In our example, a little research on the BMI website tells me that Bug Music is the publisher for “Ashes & Fire”. I subsequently discover that Bug Music has been acquired by BMG Rights Management.
  5. Write to the record label and the publisher and ask for their consent to your using the sample.
    You’ll need to tell them who you are; what part of the recording you want to use; and describe how you will use it – preferably by providing an MP3 recording of the new track.
    In our example, I’d write toPax-Am Records and BMG Rights Management.
  6. If consent is provided in principle then you will need to agree the terms of the agreement. This will typically mean agreeing a fee for use of the sample and a licence agreement that will permit you to use the sample.
Please be aware that some record companies and publishers may refuse to allow you to sample the track. They aren’t obliged to give reasons. If you find yourself in this position then you should look for another sample to use – particularly as the label or publisher will have been alerted of your desire to use the sample!
Alternatively, you may find that the record label isn’t willing to grant permission but the publisher is. In this scenario you could have the sample re-recorded so as to sound like the original.

How much does sample clearance cost?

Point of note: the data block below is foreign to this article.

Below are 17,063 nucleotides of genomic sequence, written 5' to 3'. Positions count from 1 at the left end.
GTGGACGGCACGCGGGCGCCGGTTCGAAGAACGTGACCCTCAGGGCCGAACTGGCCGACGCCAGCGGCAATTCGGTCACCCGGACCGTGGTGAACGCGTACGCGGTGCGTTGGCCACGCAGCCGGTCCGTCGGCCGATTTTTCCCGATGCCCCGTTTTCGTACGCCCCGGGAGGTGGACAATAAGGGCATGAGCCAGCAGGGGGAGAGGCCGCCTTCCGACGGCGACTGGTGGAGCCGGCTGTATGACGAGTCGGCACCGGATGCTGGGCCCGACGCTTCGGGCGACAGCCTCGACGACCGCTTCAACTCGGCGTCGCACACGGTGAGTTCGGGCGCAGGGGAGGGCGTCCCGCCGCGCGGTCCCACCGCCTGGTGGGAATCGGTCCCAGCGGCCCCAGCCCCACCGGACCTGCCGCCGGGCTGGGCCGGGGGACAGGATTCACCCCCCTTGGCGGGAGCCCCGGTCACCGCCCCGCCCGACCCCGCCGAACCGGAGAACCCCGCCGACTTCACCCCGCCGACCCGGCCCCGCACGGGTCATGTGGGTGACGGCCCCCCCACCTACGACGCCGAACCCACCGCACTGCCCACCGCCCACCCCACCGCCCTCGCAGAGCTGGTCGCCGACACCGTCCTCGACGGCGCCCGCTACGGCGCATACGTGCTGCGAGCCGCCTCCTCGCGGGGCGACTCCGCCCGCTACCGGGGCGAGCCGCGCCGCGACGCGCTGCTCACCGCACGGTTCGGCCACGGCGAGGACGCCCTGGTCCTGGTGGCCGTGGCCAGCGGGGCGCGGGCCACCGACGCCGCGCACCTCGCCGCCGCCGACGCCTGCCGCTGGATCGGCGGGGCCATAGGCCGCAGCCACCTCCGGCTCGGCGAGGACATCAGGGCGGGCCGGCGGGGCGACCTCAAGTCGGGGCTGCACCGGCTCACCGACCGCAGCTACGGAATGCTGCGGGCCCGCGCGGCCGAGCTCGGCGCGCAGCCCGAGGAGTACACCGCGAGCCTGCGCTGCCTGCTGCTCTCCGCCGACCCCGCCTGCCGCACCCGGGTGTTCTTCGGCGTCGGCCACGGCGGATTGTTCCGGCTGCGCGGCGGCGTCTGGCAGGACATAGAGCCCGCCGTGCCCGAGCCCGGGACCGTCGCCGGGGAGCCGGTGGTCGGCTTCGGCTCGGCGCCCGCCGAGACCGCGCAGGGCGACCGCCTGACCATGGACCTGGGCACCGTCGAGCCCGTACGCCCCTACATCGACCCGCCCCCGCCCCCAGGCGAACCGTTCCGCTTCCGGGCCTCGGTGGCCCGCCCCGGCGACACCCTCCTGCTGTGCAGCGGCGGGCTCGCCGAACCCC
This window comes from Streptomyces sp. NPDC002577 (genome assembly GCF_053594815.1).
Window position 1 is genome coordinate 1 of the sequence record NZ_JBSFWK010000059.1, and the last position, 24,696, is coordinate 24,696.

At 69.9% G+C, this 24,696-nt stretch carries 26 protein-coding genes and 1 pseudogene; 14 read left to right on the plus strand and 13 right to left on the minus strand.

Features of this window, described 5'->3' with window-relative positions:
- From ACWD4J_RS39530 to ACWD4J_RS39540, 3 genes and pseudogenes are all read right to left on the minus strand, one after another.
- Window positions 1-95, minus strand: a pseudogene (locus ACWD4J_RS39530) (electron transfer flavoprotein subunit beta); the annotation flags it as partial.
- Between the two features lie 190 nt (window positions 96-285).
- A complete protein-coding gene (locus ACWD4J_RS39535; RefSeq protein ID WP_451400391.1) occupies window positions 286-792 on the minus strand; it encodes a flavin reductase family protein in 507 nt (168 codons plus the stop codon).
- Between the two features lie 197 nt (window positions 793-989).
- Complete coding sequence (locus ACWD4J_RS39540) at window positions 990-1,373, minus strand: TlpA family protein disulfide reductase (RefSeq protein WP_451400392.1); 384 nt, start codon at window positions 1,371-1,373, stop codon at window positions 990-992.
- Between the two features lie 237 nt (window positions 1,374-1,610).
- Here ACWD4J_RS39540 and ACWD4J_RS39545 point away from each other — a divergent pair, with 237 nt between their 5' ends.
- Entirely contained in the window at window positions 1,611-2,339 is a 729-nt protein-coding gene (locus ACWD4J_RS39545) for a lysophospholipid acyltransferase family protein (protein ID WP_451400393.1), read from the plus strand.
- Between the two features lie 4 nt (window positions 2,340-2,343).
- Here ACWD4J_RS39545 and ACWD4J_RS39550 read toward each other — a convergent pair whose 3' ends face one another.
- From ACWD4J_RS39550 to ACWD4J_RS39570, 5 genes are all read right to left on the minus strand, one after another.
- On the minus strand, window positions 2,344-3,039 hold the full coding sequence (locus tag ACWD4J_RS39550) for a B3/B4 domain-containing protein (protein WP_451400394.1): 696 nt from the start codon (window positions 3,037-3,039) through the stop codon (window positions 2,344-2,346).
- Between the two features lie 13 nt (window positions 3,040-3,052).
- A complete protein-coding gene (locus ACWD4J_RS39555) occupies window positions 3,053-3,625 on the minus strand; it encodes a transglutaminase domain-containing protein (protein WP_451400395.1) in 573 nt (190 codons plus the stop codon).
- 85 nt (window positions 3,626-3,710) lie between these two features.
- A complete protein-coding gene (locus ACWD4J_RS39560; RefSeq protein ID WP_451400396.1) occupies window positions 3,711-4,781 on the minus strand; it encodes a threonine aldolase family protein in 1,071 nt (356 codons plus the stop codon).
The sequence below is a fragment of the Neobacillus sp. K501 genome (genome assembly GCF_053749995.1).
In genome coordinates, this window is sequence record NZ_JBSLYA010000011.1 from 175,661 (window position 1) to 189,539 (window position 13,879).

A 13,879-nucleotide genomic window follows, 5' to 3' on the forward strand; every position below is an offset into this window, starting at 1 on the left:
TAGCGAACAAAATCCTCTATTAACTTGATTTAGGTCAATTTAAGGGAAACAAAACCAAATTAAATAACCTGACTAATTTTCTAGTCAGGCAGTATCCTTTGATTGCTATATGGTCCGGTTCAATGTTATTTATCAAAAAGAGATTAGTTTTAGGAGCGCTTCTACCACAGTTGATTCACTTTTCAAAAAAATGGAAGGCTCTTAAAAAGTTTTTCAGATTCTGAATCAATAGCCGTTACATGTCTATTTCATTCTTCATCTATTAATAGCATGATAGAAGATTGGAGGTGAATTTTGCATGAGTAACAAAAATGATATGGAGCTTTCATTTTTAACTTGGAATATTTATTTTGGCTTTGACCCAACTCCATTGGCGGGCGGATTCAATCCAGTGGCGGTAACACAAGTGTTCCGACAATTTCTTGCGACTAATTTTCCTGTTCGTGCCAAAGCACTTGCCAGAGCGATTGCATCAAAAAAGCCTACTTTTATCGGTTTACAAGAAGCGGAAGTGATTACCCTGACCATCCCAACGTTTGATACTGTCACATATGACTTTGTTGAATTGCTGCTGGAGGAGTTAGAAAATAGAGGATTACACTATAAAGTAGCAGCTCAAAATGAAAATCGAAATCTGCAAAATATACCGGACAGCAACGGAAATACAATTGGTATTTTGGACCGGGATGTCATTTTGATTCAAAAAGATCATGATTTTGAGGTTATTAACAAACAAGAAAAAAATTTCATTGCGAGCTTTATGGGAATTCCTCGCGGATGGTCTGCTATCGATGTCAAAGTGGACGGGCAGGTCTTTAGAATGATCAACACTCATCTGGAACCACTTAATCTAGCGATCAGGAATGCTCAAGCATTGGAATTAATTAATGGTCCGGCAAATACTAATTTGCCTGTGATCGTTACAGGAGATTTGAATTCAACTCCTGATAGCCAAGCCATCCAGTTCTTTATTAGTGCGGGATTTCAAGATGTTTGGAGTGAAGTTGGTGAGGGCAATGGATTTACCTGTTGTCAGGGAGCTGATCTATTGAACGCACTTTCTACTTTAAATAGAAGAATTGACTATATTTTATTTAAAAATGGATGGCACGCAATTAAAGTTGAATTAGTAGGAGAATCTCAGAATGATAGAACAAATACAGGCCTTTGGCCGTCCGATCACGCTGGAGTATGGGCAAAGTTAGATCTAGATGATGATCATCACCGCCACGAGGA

The cost of clearing a sample vary enormously. Clearance of a sample from a recognisable track by a big name artist will typically cost far more than a sample from a new artist with modest sales.

For example, it is reported that Dido was happy to allow Eminem to sample her track “Thank You” in “Stan”. This presumably occurred without charge, but the resulting notoriety for Dido was clearly well worth it!

Typically, record companies will charge a fixed sum to clear use of a sample. It is not unusual for a further sum to be payable in the event the new recording is successful. The record label may require an initial clearance fee of, say, £1,000 with a further £1,000 payable when sales reach 5,000 copies.

Publishers tend to be content with a percentage of the publishing income from the new recording. Depending on the extent of the sample, this can be up to 100% of the total publishing income, although a lower percentage is usually agreed.

Register your sample
Once you have obtained clearance from both the record label and the publisher, you’re free to use the sample in your new recording. At this point in time you should register the new recording with PRS for Music. This will ensure that you get paid when the new recording is played, say, on radio, and that the relevant shares are properly recognised by PRS for Music.

Sample Clearance Service
Legality offers a sample clearance service for a fixed fee of £295 + VAT per sample. This includes an examination of your sample, identification of the relevant record label and publisher, a clearance letter to both record label and publisher, and negotiation of terms and fees. For more details please call Mark Roberts on 0161 826 9309.

Mark Roberts